Sunday, June 29, 2014

Afghan principality of Kasur (1526–1807)


Ghulam Husain Khan, an Akazai Afghan , 1815, inhabitant of the Fort of Ali Jan Khan in Kasur (Punjab). From Fraser Album.

Kasur was settled by a Pashtun colony from the east of the Indus in the reign of Babur. The Pashtun immigrants founded a considerable principality, with territory on both sides of the Sutlej. When the Sikhs rose to power, they experienced great opposition from the Afghans of Kasur; and, though the chiefs of the BhangI confederacy stormed the town in 1763, and again in 1770, and succeeded for a while in holding the entire principality, the Afghans leaders reestablished their independence in 1794, and resisted many subsequent attacks. In 1807, however, Kutb-ud-dln Khan, the last chieftain, was forced to give way before Ranjlt Singh, and retired to his property at Mamdot, beyond the Sutlej. The town of Kasur was then incorporated in the kingdom of Lahore.The Indo-Afghan element has now declined. [Reference: Imperial Gazetteer of India, Vol.XV, p.149]

Kheshgi was one of the son of Zamand or Jamand. Kheshgis along with other Zamands were settled on the banks of the Arghandab river and the surrounding area of Kandahar. Most of the Zamands followed the Khashis initially to Kabul and subsequently to Peshawar valley. Most of  the Kheshgis did not move to Peshawer valley with the Khashis, its sub-clans Salmahak , Azizi, Umarzai, Hussainzai, Khalafzai and Watuzai remained behind in Kabul valley. Because of lack of pasture and fertile land , they were planning to migrate to other suitable areas when Babur , the Mughal appeared on the scene . He was then recruiting his army for the invasion of India. The major portion of the tribe (about 6,000 men) under the leadership of Salim Khan , on the advice of their ‘Pir’, joined Babur’s army and subsequently gallantly fought in the battle of Panipat against Sultan Ibrahim Lodi. It is said that the Babur’s Mughal contingents were almost routed when Zamands took off their turbans and gird up their loins and holding a turf of their beard in their mouths , fought courageously and turned the table on the Lodis. At this unexpected victory Babur said that the Pashtuns only deserved the title of ‘Khan’ and not the Mughals. He gave Salim Khan an iron peg into the ground that whole tract would be granted to his tribe. [Muhammad Hayat Khan, “Hayat-e-i-Afghani, , p-227-28]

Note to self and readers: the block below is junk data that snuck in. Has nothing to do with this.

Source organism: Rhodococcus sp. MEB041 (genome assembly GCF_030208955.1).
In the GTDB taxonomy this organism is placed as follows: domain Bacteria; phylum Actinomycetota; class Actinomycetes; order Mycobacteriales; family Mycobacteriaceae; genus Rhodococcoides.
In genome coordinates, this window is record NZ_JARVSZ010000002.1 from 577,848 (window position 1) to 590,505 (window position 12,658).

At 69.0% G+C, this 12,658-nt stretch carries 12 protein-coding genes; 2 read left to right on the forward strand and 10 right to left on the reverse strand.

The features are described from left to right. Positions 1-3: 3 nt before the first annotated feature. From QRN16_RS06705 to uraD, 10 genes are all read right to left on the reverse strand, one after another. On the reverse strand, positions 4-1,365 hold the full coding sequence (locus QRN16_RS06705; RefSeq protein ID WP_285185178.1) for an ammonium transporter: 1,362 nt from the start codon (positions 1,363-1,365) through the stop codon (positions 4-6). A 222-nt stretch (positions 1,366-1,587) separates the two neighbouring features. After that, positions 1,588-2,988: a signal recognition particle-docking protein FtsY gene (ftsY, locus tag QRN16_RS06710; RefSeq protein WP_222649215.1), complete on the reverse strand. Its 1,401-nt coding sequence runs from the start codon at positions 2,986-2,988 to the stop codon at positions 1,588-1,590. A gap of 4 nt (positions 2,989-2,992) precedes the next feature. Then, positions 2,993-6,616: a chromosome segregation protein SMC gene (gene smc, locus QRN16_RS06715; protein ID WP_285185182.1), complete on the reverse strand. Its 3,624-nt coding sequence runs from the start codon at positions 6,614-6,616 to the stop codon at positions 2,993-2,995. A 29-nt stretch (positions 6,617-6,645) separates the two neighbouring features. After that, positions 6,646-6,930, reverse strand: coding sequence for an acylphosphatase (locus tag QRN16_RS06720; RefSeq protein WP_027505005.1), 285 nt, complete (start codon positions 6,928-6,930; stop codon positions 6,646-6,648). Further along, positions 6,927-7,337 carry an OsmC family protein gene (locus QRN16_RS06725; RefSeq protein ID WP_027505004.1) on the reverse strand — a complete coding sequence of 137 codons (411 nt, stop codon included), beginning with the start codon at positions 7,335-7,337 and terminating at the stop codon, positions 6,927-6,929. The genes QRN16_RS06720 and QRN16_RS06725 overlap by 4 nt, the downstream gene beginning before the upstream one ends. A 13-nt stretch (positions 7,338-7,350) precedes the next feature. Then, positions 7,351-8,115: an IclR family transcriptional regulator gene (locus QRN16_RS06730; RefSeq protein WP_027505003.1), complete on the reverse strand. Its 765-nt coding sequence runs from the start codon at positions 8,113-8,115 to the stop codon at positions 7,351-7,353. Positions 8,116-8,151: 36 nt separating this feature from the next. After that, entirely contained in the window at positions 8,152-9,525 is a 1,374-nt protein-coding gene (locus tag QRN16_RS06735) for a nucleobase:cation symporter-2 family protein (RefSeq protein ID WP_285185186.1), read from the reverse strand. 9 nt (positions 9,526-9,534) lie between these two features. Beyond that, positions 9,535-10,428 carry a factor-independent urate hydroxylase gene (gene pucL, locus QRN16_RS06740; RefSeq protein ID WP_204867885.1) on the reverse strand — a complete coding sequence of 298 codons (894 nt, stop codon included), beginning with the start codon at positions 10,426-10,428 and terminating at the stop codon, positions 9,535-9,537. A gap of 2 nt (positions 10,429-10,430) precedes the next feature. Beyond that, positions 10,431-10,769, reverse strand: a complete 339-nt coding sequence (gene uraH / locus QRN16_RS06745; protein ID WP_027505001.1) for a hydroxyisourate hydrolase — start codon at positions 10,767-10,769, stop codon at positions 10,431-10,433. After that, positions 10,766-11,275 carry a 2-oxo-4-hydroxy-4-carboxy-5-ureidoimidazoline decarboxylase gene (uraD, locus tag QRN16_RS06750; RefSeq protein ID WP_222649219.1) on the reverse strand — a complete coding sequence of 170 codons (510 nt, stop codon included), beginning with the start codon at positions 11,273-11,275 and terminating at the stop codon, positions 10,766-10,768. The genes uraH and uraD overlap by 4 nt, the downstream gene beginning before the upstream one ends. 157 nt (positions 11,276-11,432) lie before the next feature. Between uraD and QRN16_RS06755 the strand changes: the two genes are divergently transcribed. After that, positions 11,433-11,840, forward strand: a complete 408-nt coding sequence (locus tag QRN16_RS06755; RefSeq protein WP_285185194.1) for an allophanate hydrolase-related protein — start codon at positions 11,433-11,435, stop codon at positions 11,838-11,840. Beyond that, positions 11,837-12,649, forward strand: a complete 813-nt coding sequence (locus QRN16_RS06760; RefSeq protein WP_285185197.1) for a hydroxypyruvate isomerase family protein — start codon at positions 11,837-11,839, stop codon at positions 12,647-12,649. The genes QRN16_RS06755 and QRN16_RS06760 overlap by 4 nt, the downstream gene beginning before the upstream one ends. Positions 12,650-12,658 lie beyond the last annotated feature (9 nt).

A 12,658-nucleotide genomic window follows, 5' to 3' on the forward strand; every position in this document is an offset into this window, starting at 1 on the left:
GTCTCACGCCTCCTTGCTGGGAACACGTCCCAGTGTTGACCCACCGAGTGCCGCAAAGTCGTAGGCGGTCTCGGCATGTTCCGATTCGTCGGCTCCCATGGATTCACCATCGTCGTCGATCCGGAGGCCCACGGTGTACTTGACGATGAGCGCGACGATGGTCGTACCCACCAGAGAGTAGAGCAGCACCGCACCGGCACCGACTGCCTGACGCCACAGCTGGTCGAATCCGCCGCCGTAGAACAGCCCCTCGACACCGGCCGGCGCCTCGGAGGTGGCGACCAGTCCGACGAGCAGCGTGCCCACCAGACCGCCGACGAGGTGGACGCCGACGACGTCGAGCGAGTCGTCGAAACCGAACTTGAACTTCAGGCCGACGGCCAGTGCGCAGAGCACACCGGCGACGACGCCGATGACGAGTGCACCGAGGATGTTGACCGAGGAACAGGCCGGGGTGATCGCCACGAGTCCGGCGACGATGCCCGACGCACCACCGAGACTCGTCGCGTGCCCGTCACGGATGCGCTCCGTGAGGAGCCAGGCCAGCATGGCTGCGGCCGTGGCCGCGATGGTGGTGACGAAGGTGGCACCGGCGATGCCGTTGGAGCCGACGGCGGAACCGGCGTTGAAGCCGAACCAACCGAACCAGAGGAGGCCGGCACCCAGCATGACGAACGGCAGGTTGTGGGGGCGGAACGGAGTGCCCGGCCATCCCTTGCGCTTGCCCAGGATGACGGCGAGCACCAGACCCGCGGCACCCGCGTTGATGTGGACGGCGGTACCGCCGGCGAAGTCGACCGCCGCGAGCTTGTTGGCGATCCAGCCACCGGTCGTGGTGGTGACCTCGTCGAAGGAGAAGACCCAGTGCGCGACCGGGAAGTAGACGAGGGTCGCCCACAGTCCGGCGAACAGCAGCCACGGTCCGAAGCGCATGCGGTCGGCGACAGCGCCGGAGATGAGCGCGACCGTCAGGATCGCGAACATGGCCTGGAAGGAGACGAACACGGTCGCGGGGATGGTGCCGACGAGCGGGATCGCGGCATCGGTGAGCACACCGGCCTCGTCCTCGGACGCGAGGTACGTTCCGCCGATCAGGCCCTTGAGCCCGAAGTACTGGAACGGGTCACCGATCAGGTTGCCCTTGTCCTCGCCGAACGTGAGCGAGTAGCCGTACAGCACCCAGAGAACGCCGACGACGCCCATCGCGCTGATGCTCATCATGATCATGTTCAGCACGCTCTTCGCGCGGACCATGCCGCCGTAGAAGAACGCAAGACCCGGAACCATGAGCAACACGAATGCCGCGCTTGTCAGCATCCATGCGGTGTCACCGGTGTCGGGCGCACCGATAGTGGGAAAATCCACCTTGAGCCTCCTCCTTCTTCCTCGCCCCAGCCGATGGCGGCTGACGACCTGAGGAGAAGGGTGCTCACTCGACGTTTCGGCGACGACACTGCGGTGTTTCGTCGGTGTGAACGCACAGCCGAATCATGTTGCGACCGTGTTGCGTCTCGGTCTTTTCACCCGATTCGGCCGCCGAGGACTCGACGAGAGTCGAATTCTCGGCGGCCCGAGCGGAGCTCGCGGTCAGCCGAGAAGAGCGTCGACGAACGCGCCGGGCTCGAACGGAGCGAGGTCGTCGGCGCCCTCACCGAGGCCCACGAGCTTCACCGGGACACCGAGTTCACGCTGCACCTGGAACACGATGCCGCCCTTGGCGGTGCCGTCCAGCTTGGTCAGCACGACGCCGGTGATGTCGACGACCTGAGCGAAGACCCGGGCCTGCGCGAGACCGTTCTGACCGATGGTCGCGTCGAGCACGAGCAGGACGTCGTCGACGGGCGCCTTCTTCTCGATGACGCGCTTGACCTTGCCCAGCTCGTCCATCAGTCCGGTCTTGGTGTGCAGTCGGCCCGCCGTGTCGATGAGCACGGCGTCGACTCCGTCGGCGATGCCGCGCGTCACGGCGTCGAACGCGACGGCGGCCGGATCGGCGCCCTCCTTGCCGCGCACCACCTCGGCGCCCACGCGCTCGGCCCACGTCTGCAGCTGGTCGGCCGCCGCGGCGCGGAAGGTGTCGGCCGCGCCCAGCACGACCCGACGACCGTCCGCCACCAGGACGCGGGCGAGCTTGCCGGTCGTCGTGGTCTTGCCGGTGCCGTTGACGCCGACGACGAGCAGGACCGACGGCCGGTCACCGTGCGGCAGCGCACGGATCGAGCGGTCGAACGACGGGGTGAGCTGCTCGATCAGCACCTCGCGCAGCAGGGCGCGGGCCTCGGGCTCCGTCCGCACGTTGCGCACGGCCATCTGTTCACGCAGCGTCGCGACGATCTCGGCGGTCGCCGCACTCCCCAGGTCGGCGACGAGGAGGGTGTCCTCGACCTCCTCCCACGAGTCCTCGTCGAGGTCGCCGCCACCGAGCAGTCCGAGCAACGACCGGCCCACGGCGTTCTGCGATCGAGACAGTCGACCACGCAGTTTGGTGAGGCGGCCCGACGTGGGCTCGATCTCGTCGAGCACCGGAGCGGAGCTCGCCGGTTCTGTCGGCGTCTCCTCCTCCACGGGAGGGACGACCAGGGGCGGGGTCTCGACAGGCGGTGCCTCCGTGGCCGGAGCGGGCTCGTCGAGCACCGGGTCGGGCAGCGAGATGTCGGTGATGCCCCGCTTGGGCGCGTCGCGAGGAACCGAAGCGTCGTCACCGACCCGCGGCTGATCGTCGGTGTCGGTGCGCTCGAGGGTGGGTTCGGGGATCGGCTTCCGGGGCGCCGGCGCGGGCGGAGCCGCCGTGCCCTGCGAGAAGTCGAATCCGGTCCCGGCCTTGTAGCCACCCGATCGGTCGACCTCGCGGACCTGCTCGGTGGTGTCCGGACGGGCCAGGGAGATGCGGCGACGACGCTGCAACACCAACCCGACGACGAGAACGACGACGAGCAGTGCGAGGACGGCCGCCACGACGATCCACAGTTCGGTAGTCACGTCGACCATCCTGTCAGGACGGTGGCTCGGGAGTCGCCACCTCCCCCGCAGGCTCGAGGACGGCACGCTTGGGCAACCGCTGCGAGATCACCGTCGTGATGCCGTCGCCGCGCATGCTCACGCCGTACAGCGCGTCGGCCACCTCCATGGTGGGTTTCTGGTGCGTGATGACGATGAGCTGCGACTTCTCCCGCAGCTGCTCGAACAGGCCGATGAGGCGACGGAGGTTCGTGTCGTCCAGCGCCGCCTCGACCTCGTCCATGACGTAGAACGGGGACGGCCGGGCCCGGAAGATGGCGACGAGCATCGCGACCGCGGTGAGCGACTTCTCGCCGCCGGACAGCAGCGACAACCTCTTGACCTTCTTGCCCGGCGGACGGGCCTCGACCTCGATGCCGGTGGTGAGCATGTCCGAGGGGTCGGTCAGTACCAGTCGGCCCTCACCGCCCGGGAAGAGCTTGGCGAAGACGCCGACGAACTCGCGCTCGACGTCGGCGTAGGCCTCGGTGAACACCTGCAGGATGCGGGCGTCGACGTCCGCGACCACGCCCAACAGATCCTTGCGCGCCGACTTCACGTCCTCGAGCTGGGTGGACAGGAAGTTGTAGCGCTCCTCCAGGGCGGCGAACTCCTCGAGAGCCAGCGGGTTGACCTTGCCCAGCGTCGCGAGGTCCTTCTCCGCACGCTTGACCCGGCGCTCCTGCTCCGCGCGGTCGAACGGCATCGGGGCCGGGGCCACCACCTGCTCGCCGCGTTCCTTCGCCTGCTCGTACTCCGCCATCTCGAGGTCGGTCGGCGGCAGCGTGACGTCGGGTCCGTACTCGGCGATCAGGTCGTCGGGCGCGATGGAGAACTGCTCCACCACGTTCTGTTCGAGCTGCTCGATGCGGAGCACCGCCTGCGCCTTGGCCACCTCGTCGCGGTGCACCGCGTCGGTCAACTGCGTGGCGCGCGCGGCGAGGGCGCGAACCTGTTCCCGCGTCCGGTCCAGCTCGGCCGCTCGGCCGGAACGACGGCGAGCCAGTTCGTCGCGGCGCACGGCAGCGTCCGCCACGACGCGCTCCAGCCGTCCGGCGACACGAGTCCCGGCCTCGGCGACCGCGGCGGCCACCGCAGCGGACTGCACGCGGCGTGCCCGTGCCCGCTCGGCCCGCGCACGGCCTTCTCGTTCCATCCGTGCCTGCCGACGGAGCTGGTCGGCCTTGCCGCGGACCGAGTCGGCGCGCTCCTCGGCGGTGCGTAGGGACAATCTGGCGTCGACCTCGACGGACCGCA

Salim Khan chose the present area of Kasur in Punjab , which Babur granted him. Hardly had the Zamands settled in their new location when the Saorah clan of Baloch tribe, residing in the neighborhood , started harassing them. Salim Khan readjusted his settlement and fortified their positions. He allotted specific areas to different clans for guarding the settlement . The Batezai; Hussainzai; Arifzai; Shahabanza;  Kazlani; and Salmahak clans established themselves on the western side called the Bar Kalay. The Azizi, Chanozai and Brahamzai took over the eastern side called the “Lar Kalay”. While the remaining tribe defended themselves on the North. The assaults and clashes continued but the Zamands made the proposition costly in men and material for the Balochs, who , reconciled with the presence of the Zamnads in the area with the passage of time.

However it was the disunity within the tribe that weakened them . The Brahamzi picked up enmity with the Chanozai clans and the former moved over to village Khujra. Likewise , the Salmahak clan because of bad blood with the Hussainzai and Amchzai went over to the village of Tandaand the Batezai to village Heruwal. Thus they lost their collective strength and influence. The families that had moved over to Tanda and Heruwal are settled there till today and are known as Kasuri Pathans. [Tarikh-i-Punjab wa Afghana-i-Kasur by Muhammad Ayub Khan]



Arzani Kheshgi

Mullah Arzani Kheshgi was a Pashtun Sufi poet of Roshniya movement and originally belonged to Kasur. Arzani Khesghi belonged to the Zerzai sub-tribe of Kheshgis. He was a profound scholar and a prominent figure in Pashto literature. He is the earliest known Pashto poet after Shaikh Isa Mashwani. He was the first poet to compose his "Deewan". He was a closest associate and follower of Bayazid Ansari (Pir Roshan). Mullah Arzani returned to India to propagate Bayazid Ansari's mission there. After a long residence in Patna , he died there in 1623 and is buried there. His tomb is in the Sultanganj area of Patna city.


 Shrine of Arzani Kheshgi in Patna, 1814's Water-colour painting by Seeta Ram